Wednesday, April 11, 2018

Interview with Rev. Sam Rudra Swartz

Accessible Yoga Blog: Where do you teach? Who is the population?

Rudra: I teach at Integral Yoga Institute in Manhattan’s Greenwich Village. The population is a wide variety of New Yorkers. The regulars in my classes are generally older than your typical yoga student and some have physical difficulties. I like the variety; it challenges me to come up with a unique class each time based on who is attending.

Accessible Yoga Blog: Can you share an experience that stands out?

Rudra: One time a student told me that after our practice her pain went away. I was taken aback by her comment. It’s wonderful when something like this occurs, but in adaptive and accessible classes as well as in my own practice I’m not trying to ‘fix’ anything or anyone. I hope the physical aspects of yoga and its healing capabilities will be felt, but I realize I can’t go into class expecting a positive result.

As a person with accessible needs, I have gained a great reverence for the concept of vairagya, or non-attachment. This concept, from the Yoga Sutras of Patanjali and the teachings of my Guru, Sri Swami Satchidananda, has shaped the way I share my practice: I observe with curiosity, without expecting specific results. My goal is to teach a set of poses that moves the body in different directions so the students feel good enough to meditate.

Accessible Yoga Blog: Why do you teach this group or this population? What made you choose this specific group?

Rudra: Teaching accessible and adaptive yoga seemed to choose me. In my tradition, Integral Yoga founded by Sri Swami Satchidananda, we don’t teach anything, instead, we share our practice and I wanted to share my accessible practice with others like myself.

I also teach standard classes where the population is mostly able-bodied, and I’m always struck by how much easier it is to teach “prescribed” poses with limited modifications. These standard classes are the basis for my adaptive class, where I have to formulate a class that works for everyone who attends. I’m inspired by this type of creativity.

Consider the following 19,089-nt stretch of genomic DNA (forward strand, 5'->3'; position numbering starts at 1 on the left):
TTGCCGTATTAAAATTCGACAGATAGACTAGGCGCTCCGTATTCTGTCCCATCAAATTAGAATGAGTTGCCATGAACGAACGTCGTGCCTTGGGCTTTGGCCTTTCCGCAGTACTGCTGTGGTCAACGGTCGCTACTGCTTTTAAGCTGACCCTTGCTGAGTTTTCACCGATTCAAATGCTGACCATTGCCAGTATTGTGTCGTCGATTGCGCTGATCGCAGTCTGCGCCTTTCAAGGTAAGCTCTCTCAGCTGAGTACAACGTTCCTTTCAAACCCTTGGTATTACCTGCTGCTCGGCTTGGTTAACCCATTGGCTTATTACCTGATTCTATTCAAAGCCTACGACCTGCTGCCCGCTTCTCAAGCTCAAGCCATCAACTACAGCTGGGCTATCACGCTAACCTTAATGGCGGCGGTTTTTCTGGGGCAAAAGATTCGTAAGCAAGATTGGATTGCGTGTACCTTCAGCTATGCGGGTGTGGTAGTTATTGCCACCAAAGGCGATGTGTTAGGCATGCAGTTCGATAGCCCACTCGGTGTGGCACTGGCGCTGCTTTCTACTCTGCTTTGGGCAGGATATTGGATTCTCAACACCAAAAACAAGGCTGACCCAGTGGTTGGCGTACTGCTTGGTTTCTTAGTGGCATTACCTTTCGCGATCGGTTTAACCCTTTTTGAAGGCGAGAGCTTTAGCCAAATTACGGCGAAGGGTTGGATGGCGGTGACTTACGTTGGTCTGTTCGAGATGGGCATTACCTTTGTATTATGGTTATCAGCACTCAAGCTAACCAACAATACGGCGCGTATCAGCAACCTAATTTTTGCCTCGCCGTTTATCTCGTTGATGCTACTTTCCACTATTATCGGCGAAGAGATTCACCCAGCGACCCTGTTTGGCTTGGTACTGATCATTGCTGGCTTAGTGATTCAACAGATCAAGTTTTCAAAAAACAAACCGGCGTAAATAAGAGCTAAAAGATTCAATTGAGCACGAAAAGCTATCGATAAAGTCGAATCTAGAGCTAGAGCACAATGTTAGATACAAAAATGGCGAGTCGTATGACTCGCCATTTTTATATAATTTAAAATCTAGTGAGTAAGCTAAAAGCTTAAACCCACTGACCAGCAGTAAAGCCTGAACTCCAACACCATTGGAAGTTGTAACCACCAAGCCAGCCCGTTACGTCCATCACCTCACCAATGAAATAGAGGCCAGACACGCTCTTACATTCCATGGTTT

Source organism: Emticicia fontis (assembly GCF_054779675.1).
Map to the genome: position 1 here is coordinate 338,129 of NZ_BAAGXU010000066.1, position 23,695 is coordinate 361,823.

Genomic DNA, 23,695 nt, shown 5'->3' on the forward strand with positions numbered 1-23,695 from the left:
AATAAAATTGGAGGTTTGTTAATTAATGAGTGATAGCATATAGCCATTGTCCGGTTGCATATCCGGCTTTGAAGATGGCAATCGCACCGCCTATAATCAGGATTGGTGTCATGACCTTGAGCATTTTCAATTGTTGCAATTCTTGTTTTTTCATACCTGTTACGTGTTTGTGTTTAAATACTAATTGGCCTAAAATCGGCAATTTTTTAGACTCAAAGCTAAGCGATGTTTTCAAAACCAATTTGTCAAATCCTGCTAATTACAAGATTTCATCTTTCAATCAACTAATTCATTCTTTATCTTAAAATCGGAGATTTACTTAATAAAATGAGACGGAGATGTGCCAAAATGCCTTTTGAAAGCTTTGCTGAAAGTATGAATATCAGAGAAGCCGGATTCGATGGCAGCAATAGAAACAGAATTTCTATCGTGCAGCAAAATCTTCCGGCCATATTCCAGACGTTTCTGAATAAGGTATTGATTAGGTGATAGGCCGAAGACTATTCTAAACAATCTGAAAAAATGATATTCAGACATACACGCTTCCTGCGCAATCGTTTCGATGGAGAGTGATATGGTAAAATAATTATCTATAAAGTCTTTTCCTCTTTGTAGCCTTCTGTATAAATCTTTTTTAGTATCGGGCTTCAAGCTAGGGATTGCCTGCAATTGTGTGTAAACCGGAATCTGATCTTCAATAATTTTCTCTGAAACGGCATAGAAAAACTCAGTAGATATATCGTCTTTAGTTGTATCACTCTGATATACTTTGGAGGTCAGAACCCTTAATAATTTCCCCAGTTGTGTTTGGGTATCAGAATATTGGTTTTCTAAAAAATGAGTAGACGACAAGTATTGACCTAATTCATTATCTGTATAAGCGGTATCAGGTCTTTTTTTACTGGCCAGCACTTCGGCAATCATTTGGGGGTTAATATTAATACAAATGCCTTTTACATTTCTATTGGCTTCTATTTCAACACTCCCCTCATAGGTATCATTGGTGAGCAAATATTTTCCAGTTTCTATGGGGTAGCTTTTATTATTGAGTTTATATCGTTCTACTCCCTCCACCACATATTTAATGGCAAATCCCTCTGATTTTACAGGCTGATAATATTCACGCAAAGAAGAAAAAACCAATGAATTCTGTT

Accessible Yoga Blog: What are you excited to do next with your students? 

Rudra: What excites me most is showing up to each class not knowing what to expect. Sometimes a new student arrives and, due to a limitation, I get inspired to offer something I didn’t anticipate like warming up in the chair instead of on the floor. Shifting everything I had intended in order to allow each student to have a beneficial practice is always exciting.

Rev. Sam Rudra Swartz is an ordained interfaith minister and certified in Integral Yoga as a Hatha Yoga, Meditation, and Raja Yoga Teacher. He received his Bachelor of Music in Brass Performance, Tuba Concentration from Boston University’s College of Fine Arts Music School in 1996. In 2004, Rabbi Joseph Gelberman from the All-Faiths Seminary in New York City ordained him as an interfaith minister. He holds additional certifications from the Integral Yoga Institutes in Hatha Yoga in 2011, having participated in Integral Yoga Institute of San Francisco’s program called Accessible-Yoga Teacher Training, Meditation Teacher Training from Satchidananda Ashram Yogaville Virginia, and Raja Yoga Teacher Training from IYISF in 2012. In 2016 Reverend Rudra was also ordained into the Integral Yoga Ministry. Additionally, Rudra serves as treasurer on the board of Accessible Yoga. 

This post was conducted and edited by Kathleen Kraft.

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